Federal Aid needs to be saved to avoid loans


By Angie Saenz
Pulse Staff Reporter

Each year thousands of college students struggle with the financial obligations of obtaining an education. For many, the costs quickly become an obstacle to their success.

The federal aid a student receives is fixed, regardless of the institution, which means students should save as much as possible from what remains after paying for tuition and books. Amanda Morales, PAC adviser, shared that the big misconception is that the award amount increases when a student transfers to a four-year institution. For this reason, it is important that students save what they can to avoid taking out student loans.

Many students attending community colleges do not apply for financial aid although they are most likely eligible for federal aid. It is important for every student to apply every year for federal aid.

A comparison of two local institutions reflects the disparity in tuition rates for students.  As an example, the cost for 20 semester credit hours from Palo Alto College is $3,780 for an in-district student.   Texas A & M University-San Antonio students pay $4,597 for 20 semester credit hours, 21.6 percent more than students attending PAC.

Many organizations work to alleviate the financial costs of higher education. The Office of Federal Student Aid offers more than $150 billion each year to millions of students to decrease the financial burden and make the dream of obtaining a college degree a reality.  The types of assistance include grants, loans or work-study funds.

Completing the Free Application for Federal Aid (FASFA) application is a vital step in determining financial assistance eligibility. FAFSA processes over 22 million submissions each year. This year the application opened on Oct. 1, 2016. The deadline to submit your FASFA application is March 15, 2017.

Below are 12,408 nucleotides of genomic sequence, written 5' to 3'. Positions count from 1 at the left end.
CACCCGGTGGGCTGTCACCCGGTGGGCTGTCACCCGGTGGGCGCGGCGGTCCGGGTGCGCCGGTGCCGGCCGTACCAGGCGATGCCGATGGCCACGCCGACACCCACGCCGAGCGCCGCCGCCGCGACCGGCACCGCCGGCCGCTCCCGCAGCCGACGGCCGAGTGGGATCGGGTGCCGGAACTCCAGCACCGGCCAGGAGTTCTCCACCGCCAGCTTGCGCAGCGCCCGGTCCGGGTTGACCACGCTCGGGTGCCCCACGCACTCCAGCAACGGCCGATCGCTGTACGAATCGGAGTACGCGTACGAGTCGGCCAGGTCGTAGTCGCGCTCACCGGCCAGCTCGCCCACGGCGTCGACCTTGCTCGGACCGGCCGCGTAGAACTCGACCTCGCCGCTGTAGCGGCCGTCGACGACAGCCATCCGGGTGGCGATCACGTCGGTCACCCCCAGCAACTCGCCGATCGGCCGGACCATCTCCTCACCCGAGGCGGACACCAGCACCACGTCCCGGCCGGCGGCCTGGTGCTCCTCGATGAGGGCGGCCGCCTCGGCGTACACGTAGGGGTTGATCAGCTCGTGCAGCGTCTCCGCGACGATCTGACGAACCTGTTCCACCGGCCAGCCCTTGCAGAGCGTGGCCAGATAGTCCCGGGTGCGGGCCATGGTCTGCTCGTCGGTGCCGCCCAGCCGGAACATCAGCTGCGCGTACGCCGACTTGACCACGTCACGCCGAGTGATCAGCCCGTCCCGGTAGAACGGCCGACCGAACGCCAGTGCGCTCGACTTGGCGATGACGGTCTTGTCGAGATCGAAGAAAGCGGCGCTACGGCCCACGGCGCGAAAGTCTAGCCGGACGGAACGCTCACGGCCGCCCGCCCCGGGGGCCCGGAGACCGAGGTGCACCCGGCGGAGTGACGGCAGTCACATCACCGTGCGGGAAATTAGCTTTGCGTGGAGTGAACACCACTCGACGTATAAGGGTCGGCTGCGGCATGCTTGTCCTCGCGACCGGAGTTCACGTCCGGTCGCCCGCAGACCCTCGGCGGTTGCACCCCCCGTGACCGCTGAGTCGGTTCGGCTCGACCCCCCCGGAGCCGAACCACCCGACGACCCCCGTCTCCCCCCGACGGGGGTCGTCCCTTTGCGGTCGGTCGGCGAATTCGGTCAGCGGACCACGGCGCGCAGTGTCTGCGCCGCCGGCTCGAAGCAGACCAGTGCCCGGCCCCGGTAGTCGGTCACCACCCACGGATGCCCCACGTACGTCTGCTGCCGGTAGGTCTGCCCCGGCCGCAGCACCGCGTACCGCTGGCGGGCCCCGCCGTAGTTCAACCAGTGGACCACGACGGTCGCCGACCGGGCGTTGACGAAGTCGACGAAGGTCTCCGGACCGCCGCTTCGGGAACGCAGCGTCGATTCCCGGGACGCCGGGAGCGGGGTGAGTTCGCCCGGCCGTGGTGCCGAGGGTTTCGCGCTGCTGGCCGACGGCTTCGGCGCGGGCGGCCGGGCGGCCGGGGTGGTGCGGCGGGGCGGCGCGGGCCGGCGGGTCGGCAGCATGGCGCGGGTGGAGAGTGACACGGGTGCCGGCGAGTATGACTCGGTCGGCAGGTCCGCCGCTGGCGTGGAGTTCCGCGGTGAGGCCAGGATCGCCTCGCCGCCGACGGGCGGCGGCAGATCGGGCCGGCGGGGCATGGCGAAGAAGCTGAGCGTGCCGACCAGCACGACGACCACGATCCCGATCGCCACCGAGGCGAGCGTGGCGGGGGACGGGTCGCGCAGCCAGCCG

Students also need to apply for as many scholarship opportunities as possible. It is recommended that students do research. Students are often surprised to discover many opportunities for assistance.

Did you know that the Alamo Colleges Foundation provides an online scholarship application that automatically submits students’ information for more than 30 scholarships?  For example, PAC’s Texas-STEM and Allied Health Challenge Scholarship assists students with up to $2,500 per year.

It’s difficult to imagine, but some students do not have money to buy a drink or snack during their six-hour day on campus. The cost of books, supplies and funds for gas to get to school all contribute to the financial stressors. For PAC students, the Student Life Center is equipped to provide what seems like simple items: pencils, bottled water or a snack to help ensure students have the supplies and fuel to succeed. The campus will open a food pantry and clothing closet this fall. The center currently has seven full-time employees and four work-study employees.

Student Life employee Judith Menchaca said, “The Student Center is for the students of Palo Alto.”

For more information, contact Palo Alto College’s Financial Aid Office at (210) 212-5266. They are located in the Palomino Center, Room 102.

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